Original London Cast, 1987 (First Night, 2CDs) (4 / 5) Sondheim made considerable alterations to the score for this production. The Prelude and “Bolero d’Amour” were cut, “The Story of Lucy and Jessie” was replaced by an “intellectual striptease” called “Ah, But Underneath,” “The Road You Didn’t Take” was dropped in favor of the intricate Ben/Phyllis duet “Country House,” there was an entirely different “Loveland,” and Ben’s “Live, Laugh, Love” became his exhortation to “Make the Most of Your Music.” As for the leading performers: Diana Rigg is a predictably strong Phyllis, Julia McKenzie is a moving Sally, David Healy does fine as Buddy, and Daniel Massey is solid as Ben. Some of the featured roles are cast with the resonance necessary to any production of Follies; Dolores Gray sings ”I’m Still Here” with much of her plush vocal tone intact, and operetta veteran Adele Leigh quavers her way poignantly through “One More Kiss.” A few of the others struggle too hard to sound American, and the show as a whole seems a little reserved and earthbound. British reticence? Perhaps. At any rate, an ideal Follies may reside only in the minds of those who adore the show. — R.B.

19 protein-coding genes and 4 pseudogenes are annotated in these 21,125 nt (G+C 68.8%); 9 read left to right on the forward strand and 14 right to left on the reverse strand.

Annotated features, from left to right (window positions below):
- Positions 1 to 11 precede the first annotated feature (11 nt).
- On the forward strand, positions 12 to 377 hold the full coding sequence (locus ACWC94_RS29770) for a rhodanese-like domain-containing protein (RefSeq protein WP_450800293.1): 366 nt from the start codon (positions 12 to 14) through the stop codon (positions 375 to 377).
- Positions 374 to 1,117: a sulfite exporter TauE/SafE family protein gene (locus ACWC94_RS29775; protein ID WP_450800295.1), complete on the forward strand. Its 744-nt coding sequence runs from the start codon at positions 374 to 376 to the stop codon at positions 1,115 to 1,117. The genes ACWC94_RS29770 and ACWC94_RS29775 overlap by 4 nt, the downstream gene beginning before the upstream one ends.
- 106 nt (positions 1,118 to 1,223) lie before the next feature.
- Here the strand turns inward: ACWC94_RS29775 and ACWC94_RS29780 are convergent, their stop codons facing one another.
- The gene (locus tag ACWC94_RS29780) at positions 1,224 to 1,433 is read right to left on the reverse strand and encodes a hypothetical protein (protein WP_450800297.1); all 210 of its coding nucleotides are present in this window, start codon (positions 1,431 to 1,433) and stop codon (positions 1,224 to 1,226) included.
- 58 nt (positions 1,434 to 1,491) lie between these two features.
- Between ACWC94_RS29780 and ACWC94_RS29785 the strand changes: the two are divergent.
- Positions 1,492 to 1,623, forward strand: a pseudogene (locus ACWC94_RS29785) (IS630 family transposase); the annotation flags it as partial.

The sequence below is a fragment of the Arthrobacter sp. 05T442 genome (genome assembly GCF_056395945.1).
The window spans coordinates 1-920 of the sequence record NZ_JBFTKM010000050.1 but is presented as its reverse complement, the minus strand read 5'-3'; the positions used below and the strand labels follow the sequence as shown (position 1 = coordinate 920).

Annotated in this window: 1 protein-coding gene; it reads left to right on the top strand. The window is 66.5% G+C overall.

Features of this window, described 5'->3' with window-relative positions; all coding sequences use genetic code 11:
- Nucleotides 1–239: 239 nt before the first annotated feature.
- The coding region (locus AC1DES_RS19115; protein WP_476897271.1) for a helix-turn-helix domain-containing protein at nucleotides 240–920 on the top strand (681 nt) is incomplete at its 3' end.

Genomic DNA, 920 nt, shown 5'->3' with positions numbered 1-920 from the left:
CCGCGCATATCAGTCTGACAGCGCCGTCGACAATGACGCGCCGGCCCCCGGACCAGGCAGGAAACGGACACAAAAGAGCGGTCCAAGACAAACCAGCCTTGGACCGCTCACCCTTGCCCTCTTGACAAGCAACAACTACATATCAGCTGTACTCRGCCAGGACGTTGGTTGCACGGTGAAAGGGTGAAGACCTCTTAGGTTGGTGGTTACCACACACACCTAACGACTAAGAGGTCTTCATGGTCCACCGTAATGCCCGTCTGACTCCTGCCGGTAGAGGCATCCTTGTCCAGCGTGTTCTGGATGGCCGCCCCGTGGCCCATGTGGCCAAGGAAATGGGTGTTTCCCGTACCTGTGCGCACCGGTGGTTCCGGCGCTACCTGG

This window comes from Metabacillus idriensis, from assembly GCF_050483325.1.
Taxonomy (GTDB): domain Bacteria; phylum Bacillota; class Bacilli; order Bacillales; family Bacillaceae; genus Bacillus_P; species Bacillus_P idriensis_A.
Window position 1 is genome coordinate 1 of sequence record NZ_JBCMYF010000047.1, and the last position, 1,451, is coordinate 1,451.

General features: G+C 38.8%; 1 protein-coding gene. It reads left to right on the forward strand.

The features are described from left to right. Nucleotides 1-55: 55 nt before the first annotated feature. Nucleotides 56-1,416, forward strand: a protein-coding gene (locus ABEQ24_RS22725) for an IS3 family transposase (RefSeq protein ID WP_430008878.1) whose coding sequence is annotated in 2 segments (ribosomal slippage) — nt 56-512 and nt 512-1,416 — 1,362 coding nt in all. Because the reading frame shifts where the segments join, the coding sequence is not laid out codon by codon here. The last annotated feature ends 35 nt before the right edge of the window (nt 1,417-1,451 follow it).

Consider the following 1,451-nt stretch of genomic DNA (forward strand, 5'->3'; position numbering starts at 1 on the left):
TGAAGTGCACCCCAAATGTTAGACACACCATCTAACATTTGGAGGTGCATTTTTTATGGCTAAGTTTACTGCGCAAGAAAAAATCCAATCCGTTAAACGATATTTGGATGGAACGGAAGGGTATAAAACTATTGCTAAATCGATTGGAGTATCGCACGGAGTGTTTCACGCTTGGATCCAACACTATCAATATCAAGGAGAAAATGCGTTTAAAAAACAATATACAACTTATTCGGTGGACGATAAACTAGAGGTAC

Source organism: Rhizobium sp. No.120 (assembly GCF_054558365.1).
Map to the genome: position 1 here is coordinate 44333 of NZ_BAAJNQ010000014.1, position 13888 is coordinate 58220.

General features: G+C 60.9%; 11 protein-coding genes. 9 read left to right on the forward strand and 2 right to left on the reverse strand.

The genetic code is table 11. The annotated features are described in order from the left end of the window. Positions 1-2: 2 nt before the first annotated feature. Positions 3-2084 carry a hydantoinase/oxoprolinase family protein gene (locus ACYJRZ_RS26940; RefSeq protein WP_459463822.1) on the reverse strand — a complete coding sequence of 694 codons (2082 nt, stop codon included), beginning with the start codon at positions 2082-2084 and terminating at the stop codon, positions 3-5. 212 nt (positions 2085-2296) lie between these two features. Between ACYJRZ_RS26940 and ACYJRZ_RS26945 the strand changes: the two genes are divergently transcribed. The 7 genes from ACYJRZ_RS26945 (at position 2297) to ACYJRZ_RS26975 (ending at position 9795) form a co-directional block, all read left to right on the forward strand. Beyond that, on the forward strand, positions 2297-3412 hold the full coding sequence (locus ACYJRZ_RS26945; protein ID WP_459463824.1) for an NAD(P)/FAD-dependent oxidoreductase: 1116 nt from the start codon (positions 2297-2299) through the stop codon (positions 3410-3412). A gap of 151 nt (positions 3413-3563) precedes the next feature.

Paper Mill Playhouse Cast, 1998 (TVT, 2CDs) (4 / 5) As production costs skyrocketed in the 1990s, a full-scale Broadway revival of Follies seemed an ever decreasing possibility. But the Paper Mill Playhouse, a 45-minutes-from-Broadway theater in Millburn, N.J., mounted a well-received production in 1998. The design values were impressive, and the casting was rich, imaginative, and crammed with Broadway/Hollywood talent: Kaye Ballard, Eddie Bracken, Laurence Guittard, Dee Hoty, Donna McKechnie, Ann Miller, Lilane Montevecchi, Phyllis Newman, Tony Roberts, and Donald Saddler. Some aspects of this revival were certainly arresting. Who, after all, was more qualified to sing “I’m Still Here” than Ann Miller, well into her seventies but still going strong? Who was a more apt “Broadway Baby” than Kaye Ballard? Who could be a more winsome Sally than A Chorus Line sweetheart Donna McKechnie? If not all of this two-CD set lives up to the highlights offered by those performers, it’s good enough to use an example of the ongoing truth that every recording of Follies is fascinating and absolutely necessary in its own way. One caveat about this one: It’s labeled “The Complete Recording,” and an appendix section does offer a wonderful array of songs written for but not included in the original production (plus “The Story of Lucy and Jessie,” which was dropped for the Paper Mill production in favor of “Ah, But Underneath”). But since most of the numbers created for the London version are not here, it isn’t truly complete. Still, why carp? The cast ranges from competent to magnificent, the atmosphere is theatrically solid, and the resonant acoustic is gracious to some of the older singers. — R.B.